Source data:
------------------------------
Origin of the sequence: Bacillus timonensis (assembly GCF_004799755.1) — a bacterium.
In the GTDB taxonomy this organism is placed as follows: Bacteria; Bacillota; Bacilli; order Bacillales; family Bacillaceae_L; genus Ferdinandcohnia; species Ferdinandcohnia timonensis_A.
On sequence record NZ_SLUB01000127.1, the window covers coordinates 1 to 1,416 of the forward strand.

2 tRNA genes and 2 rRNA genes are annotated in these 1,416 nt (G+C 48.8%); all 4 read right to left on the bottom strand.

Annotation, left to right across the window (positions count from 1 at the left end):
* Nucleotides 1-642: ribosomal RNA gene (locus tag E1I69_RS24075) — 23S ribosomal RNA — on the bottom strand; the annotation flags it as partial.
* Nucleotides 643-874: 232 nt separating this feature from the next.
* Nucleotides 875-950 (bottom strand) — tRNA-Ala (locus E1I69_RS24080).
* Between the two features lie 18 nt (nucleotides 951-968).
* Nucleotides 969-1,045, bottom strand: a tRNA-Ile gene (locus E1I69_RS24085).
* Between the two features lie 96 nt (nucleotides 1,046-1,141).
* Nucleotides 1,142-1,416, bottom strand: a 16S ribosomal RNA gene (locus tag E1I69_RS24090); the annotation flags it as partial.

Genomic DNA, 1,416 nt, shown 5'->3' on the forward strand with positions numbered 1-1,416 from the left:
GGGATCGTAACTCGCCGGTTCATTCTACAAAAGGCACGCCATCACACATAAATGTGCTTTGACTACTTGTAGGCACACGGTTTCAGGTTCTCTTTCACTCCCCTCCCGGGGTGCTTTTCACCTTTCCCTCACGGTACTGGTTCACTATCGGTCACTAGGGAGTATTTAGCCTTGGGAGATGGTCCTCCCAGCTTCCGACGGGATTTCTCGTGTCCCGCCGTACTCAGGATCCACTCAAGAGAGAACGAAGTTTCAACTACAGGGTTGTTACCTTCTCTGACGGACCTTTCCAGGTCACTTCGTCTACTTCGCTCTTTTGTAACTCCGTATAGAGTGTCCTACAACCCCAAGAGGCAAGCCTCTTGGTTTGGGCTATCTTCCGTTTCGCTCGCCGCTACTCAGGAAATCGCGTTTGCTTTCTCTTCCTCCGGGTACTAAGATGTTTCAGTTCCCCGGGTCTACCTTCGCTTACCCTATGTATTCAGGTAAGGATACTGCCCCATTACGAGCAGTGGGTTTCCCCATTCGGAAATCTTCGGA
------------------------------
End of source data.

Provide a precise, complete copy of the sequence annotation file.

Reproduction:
Origin of the sequence: Bacillus timonensis (assembly GCF_004799755.1) — a bacterium.
In the GTDB taxonomy this organism is placed as follows: Bacteria; Bacillota; Bacilli; order Bacillales; family Bacillaceae_L; genus Ferdinandcohnia; species Ferdinandcohnia timonensis_A.
On sequence record NZ_SLUB01000127.1, the window covers coordinates 1 to 1,416 of the forward strand.

2 tRNA genes and 2 rRNA genes are annotated in these 1,416 nt (G+C 48.8%); all 4 read right to left on the bottom strand.

Annotation, left to right across the window (positions count from 1 at the left end):
* Nucleotides 1-642: ribosomal RNA gene (locus tag E1I69_RS24075) — 23S ribosomal RNA — on the bottom strand; the annotation flags it as partial.
* Nucleotides 643-874: 232 nt separating this feature from the next.
* Nucleotides 875-950 (bottom strand) — tRNA-Ala (locus E1I69_RS24080).
* Between the two features lie 18 nt (nucleotides 951-968).
* Nucleotides 969-1,045, bottom strand: a tRNA-Ile gene (locus E1I69_RS24085).
* Between the two features lie 96 nt (nucleotides 1,046-1,141).
* Nucleotides 1,142-1,416, bottom strand: a 16S ribosomal RNA gene (locus tag E1I69_RS24090); the annotation flags it as partial.

Genomic DNA, 1,416 nt, shown 5'->3' on the forward strand with positions numbered 1-1,416 from the left:
GGGATCGTAACTCGCCGGTTCATTCTACAAAAGGCACGCCATCACACATAAATGTGCTTTGACTACTTGTAGGCACACGGTTTCAGGTTCTCTTTCACTCCCCTCCCGGGGTGCTTTTCACCTTTCCCTCACGGTACTGGTTCACTATCGGTCACTAGGGAGTATTTAGCCTTGGGAGATGGTCCTCCCAGCTTCCGACGGGATTTCTCGTGTCCCGCCGTACTCAGGATCCACTCAAGAGAGAACGAAGTTTCAACTACAGGGTTGTTACCTTCTCTGACGGACCTTTCCAGGTCACTTCGTCTACTTCGCTCTTTTGTAACTCCGTATAGAGTGTCCTACAACCCCAAGAGGCAAGCCTCTTGGTTTGGGCTATCTTCCGTTTCGCTCGCCGCTACTCAGGAAATCGCGTTTGCTTTCTCTTCCTCCGGGTACTAAGATGTTTCAGTTCCCCGGGTCTACCTTCGCTTACCCTATGTATTCAGGTAAGGATACTGCCCCATTACGAGCAGTGGGTTTCCCCATTCGGAAATCTTCGGA